Marijuana Cultivation / Grow House
Cultivating is defined in Florida Statute § 893.02(5) as “the preparation of any soil or hydroponic medium for the planting of a controlled substance or the tending and care or harvesting of a controlled substance.” One of the most commonly cultivated controlled substances is marijuana, and such cultivation often occurs at indoor locations more commonly referred to as “grow houses.”
While many other states in the country have enacted laws that recognize the medicinal value of cannabis, marijuana remains a Schedule I drug in Florida. Furthermore, the Florida Legislature’s passage of the Marijuana Grow House Eradication Act in 2008 created additional penalties for people who are convicted of growing marijuana plants.
Marijuana Cultivation and Grow House Lawyer in Broward County, FL
If you think that you might currently be under investigation or you were already arrested for allegedly cultivating cannabis in South Florida, do not say anything to authorities without legal representation. It is in your best interest to contact The Hoffman Firm as soon as possible.
Evan A. Hoffman is a criminal defense attorney in Fort Lauderdale who represents clients accused of marijuana offenses throughout Broward County, including Davie, Plantation, Deerfield Beach, Pembroke Pines, Coral Springs, and surrounding areas. You can have him provide an honest and thorough evaluation of your case when you call (954) 524-4474 to schedule a free initial consultation.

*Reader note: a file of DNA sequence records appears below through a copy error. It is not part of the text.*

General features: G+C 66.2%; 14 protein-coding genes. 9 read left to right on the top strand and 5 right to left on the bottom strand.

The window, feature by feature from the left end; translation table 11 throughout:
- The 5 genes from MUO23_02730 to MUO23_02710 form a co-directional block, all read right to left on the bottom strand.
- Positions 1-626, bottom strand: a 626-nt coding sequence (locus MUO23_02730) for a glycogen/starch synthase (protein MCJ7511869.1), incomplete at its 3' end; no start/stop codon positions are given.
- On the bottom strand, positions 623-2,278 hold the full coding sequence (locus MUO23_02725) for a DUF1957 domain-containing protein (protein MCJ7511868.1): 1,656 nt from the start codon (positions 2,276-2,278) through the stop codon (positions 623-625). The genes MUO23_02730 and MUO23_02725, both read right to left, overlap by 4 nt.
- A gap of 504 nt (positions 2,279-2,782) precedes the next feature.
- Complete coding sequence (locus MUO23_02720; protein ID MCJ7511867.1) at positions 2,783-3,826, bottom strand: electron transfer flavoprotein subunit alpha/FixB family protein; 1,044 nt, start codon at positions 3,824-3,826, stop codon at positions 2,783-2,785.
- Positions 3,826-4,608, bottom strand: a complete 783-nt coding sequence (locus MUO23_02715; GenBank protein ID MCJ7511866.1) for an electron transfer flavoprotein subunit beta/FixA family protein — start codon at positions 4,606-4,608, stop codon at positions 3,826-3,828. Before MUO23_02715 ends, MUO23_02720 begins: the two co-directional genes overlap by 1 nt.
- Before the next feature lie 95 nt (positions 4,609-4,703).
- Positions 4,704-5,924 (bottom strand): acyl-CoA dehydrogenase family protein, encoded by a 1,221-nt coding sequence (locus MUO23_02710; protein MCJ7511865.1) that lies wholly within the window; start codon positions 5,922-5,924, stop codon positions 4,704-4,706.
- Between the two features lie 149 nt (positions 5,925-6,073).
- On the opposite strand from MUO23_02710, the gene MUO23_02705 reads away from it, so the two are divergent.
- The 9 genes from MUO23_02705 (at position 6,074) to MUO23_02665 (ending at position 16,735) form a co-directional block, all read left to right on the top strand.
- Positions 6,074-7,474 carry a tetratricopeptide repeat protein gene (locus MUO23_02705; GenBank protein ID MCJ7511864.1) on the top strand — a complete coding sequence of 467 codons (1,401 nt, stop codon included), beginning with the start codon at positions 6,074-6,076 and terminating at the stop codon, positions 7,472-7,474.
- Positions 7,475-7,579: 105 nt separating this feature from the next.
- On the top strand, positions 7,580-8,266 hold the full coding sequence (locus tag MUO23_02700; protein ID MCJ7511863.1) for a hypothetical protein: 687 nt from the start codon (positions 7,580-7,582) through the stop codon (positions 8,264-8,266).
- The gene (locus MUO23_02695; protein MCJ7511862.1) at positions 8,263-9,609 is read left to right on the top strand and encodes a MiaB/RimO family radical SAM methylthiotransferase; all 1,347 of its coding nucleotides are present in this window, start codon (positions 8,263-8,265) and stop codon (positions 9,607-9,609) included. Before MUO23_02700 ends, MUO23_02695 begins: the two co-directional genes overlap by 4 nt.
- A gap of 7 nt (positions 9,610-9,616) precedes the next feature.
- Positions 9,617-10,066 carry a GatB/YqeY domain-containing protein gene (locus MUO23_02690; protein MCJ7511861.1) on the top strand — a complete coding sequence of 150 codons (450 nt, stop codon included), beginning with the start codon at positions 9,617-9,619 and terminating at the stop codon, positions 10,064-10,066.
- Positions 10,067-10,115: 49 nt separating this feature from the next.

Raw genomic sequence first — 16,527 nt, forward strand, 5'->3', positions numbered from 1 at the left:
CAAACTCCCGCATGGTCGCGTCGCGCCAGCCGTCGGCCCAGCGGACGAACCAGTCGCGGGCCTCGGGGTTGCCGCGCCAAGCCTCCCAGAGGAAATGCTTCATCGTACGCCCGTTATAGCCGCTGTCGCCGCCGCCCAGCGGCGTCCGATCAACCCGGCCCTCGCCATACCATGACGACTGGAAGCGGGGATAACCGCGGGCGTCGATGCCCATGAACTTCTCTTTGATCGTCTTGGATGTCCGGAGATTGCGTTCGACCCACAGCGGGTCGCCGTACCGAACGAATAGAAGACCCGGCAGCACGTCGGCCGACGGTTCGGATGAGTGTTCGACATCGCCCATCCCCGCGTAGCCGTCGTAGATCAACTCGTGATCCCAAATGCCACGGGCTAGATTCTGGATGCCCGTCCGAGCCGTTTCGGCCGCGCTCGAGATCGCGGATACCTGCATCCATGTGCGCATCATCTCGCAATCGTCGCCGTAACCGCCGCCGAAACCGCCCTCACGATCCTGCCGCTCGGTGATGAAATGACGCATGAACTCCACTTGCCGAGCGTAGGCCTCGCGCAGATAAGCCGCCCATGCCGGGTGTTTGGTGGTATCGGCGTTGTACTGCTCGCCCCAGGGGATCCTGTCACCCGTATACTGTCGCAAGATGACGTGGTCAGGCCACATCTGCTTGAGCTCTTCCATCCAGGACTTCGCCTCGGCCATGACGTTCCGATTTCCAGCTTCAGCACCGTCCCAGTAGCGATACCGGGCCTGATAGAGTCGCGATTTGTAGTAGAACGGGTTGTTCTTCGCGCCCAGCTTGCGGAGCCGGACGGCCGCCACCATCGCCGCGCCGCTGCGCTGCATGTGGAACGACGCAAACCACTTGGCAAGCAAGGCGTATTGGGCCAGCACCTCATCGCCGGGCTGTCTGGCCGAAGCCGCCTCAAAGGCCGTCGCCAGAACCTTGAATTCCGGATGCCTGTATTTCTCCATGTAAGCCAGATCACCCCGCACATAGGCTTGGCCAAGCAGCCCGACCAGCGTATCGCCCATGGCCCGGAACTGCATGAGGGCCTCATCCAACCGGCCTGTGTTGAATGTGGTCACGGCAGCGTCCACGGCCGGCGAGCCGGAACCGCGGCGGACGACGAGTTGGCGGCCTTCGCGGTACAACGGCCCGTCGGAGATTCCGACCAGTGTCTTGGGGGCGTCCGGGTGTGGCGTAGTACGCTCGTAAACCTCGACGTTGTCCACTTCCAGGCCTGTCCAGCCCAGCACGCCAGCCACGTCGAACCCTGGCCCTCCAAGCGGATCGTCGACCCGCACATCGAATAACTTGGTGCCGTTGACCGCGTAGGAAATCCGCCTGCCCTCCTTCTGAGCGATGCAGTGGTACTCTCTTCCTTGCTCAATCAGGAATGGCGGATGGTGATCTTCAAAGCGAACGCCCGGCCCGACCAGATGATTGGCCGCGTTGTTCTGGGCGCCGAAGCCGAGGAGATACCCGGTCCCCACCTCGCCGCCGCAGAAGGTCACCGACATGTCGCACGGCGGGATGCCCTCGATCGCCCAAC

Fort Lauderdale Marijuana Grow House Information Center
- What are the consequences of a conviction for cannabis cultivation in Florida?
- How did the Marijuana Grow House Eradication Act change cannabis manufacturing penalties?
- Where can I learn more about marijuana cultivation laws in Broward County?
Manufacturing cannabis is a third-degree felony punishable by a maximum sentence of five years in prison and/or a maximum fine of $5,000 under Florida Statute § 893.13(1). An offense can be classified as a second-degree felony punishable by a maximum sentence of 15 years in prison and/or a maximum fine of $10,000 if the alleged offense occurs in, on, or within 1,000 feet of the real property comprising any of the following:
- An assisted living facility;
- A state, county, or municipal park, community center, or publicly owned recreational facility;